This project uses archive images of artists’ smocks as the catalyst for constructed textile narratives, which combine hand and digital stitching technologies to reference the history of Manchester School of Art.

The archive photographs, dating from the 1920’s and 1930’s depict the original craft workshops at the School of Art, and contain an image of Adolphe Valette with one of his students, Charles Witham, wearing an artist’s smock. Further research surveyed literature regarding smocks created for rural life in Britain. Nineteenth century ‘Surrey Everyday Smocks’ , were particularly relevant, as these smocks were shirt-like in appearance and cut in a traditional English manner.

The two pieces I produced, 1838 and 1900, combined the constructional details from these rural smocks with those of contemporary menswear. They ‘up-cycled’ carefully sourced fabrics, including formal shirts and re-claimed bed linen from the old Manchester Polytechnic halls of residence.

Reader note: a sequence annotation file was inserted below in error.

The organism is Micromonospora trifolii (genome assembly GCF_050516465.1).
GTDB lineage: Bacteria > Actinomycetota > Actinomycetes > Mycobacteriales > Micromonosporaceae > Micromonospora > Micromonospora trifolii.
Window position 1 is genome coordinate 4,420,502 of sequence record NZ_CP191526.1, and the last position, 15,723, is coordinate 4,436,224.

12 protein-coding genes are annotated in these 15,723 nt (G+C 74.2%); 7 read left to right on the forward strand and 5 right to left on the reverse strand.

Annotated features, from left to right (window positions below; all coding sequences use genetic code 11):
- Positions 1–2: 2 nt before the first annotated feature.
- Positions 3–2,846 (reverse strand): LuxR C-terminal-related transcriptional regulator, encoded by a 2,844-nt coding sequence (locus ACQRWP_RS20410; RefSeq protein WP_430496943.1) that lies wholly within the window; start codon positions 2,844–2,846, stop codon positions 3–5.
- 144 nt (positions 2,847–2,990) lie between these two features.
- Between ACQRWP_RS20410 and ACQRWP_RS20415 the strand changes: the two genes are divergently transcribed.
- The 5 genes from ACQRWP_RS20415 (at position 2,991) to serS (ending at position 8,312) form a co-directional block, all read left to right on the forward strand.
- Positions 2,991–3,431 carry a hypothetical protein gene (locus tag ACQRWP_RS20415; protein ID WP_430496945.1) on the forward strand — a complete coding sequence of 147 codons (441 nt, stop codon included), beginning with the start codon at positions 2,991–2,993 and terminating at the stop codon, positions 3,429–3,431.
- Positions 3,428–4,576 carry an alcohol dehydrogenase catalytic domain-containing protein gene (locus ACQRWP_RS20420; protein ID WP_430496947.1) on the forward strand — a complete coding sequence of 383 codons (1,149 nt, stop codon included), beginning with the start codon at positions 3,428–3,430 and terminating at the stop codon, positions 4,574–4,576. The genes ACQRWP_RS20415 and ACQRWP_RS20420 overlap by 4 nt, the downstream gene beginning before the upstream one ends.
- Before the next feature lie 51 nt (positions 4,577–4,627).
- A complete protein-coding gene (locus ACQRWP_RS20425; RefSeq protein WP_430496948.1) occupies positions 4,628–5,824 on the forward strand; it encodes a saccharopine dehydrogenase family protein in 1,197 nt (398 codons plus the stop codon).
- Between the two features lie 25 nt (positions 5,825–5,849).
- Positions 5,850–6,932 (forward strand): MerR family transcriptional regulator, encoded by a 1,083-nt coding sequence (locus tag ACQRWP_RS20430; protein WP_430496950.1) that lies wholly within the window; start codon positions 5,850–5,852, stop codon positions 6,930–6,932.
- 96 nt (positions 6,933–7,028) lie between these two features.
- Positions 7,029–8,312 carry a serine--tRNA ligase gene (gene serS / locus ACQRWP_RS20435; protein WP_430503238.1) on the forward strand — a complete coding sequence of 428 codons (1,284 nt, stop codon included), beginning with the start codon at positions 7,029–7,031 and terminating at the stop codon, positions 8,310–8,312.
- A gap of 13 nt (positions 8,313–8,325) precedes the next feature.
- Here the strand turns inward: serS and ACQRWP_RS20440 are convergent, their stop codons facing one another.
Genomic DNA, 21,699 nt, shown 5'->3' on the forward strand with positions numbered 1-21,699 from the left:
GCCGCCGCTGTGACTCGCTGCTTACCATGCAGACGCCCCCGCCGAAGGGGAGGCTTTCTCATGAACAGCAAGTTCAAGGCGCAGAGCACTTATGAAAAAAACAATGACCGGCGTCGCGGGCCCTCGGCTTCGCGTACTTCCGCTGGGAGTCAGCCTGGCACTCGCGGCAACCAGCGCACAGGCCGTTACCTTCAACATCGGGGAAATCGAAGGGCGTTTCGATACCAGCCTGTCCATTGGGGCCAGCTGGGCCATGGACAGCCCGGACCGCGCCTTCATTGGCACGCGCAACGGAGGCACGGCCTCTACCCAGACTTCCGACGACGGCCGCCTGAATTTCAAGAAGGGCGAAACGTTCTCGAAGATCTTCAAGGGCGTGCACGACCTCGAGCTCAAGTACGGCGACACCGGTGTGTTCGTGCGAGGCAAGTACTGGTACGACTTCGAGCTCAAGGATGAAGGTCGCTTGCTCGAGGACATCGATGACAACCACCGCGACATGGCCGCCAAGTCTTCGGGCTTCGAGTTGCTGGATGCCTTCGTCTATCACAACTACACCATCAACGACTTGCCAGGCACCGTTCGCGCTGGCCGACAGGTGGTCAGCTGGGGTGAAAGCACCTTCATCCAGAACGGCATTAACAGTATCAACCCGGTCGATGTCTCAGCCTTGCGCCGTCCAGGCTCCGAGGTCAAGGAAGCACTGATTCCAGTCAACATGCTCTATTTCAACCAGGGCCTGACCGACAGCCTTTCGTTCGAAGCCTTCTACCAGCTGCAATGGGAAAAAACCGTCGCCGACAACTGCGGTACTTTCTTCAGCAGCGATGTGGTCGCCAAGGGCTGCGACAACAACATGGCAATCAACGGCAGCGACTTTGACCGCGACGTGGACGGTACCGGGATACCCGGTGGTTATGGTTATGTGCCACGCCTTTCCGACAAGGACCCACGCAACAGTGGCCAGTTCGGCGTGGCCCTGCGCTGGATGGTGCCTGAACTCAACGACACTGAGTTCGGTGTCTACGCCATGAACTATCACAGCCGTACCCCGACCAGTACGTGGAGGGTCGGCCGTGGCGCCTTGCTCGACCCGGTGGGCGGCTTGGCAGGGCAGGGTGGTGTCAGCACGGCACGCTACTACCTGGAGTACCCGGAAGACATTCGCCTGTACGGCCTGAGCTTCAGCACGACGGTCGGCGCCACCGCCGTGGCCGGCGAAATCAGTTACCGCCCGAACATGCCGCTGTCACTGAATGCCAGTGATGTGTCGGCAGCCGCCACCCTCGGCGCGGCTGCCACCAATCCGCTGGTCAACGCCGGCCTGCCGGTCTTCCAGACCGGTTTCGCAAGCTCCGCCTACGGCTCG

Specific detailing in the garments, such as the ‘Manchester School of Art’ embroidery detail was taken from the entrance to the Municipal School of Art Building (Grosvenor Building) and  embroidered using Ethos software on the Brother digital embroidery machine. Additional printed imagery was sourced from the Special Collections archive.

1838 was exhibited at Art School!Historic Perspectives, MMU, March 2009, and was acquired for the Special Collection at MMU.

I was invited by the Central Academy of Fine Art, Beijing to exhibit at the 2012 Beijing Fashion Art International Exhibition at CAFA during Beijing Design Week, October 2012. This led to the development of the second work 1900, which was conceived as an installation piece (as opposed to the wearable garment 1838) and emphasized its ‘Englishness’ in response to the exhibition theme of ‘Home’.

Catalogue 2012 Fashion Art Exhibition, Beijing.
Published article in Embroidery Magazine. March 2010. Learning Curve Manchester Metropolitan University's Special Collections. June Hill